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Bitcoin launched on Stockholm exchange

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Buttons carrying the Bitcoin logo. Photo: AP Photo/Frank Jordans
07:53 CEST+02:00
The world's first Bitcoin-based security on a regulated exchange has been launched in Sweden. The digital currency began trading on the Stockholm market on Monday.

Finansinspektionen, Sweden's financial watchdog, authorized Stockholm-based Bitcoin tracker XBT Provider last month to launch the digital currency on the Nasdaq Stockholm exchange.

Alexander Marsh, Chief Executive Officer of XBT Provider, told Bloomberg at the time: “We are proud to offer the world's first 'Bitcoin tracker' to be traded on a regulated exchange. By enabling this easy and secure way to invest in Bitcoin we hope to have eliminated the boundaries that earlier prevented individuals and companies from being able to actively invest in what we believe to be the future of money.”

Bitcoin is a digital currency and peer-to-peer payment system introduced as open source software in 2009 by developer Satoshi Nakamoto. The currency uses cryptography to control the creation and transfer of money.

It is perhaps unsurprising that the first Bitcoin certificate would launch in tech-savvy Sweden, which saw one politician run for office last year using only digital currency campaign funds.

Behind the venture is Swedish firm KnC Miner AB. The start-up, which had racked up $75 million in turnover in around eight months after its launch in June 2013, opened a new data hub in northern Sweden last year, just a stone's throw from Facebook's European data centre.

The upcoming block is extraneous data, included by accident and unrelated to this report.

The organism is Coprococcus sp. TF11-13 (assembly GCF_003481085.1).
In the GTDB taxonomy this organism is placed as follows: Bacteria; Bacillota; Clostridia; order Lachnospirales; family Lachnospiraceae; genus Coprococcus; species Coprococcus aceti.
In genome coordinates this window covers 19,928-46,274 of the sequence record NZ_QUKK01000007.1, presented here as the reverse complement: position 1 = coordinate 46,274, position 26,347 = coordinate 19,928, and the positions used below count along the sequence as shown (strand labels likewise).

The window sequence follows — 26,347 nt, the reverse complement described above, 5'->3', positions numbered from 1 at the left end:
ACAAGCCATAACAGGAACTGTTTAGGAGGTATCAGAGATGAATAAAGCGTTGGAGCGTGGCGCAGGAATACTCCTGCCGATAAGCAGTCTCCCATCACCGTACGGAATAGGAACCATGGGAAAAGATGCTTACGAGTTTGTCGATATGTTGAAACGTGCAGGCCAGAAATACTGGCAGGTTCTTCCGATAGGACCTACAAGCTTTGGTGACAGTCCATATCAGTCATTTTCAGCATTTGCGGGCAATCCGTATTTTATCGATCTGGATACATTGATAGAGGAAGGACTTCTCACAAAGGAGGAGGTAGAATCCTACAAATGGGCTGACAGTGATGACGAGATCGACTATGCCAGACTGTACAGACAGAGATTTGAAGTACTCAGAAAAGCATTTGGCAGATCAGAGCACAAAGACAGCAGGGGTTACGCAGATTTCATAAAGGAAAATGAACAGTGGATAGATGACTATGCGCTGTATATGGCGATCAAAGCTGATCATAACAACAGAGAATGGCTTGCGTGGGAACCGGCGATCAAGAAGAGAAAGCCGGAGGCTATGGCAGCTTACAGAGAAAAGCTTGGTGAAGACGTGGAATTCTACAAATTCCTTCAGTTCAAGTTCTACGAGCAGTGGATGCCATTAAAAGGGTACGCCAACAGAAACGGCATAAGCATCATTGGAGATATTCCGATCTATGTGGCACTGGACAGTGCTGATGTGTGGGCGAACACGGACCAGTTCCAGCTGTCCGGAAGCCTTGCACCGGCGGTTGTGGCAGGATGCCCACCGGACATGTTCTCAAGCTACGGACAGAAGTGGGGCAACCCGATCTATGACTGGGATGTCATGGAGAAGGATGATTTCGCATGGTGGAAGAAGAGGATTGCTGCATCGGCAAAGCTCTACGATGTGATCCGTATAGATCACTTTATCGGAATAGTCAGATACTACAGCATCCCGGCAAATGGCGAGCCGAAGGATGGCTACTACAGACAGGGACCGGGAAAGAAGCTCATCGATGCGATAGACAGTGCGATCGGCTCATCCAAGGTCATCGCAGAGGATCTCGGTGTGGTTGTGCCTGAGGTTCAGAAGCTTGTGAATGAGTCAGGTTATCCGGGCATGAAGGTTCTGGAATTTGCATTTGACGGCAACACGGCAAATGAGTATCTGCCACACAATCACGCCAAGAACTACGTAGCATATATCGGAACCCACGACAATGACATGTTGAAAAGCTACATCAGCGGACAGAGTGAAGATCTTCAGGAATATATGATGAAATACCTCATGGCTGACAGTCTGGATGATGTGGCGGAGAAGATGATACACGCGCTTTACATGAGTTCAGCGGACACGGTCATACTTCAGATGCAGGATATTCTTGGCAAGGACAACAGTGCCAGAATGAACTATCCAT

KnC Miner is a provider of hardware used in the mining of the digital currency Bitcoin, and the company boasts customers in 120 countries. 

Bitcoin can be bought and sold just as a conventional currency. In autumn 2013 its value rose to over 1,000 dollars. The hype has calmed down somewhat since then, and on Sunday one Bitcoin was worth 1,949.94 Swedish kronor ($237.47).

But while many hail it as a new financial freedom movement for the digital generation, others have warned of risks.

“Young guys will probably buy it. Bitcoin stands for a new digital world, free from the banking system. It's almost somewhat political,” savings analyst Claes Hemberg of the Avanza bank told Swedish news wire TT on Monday.

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"You shouldn't put more money towards Bitcoin than you would bet on a horse race. You can win, but also lose everything," he warned.

Despite initial scepticism, the financial industry has taken baby steps towards the digital market this year. In January, the New York Stock Exchange made a minority investment in Bitcoin platform Coinbase. And in April UBS announced plans to create a London-based research lab for examining Blockchain, the underlying technology for digital currencies.

But Hemberg added: "I get worried when people think that Bitcoin has a determined value. People have so far agreed that they are worth this or that much, but that's just like the value of a collectors' item. It's an agreement between buyer and seller."

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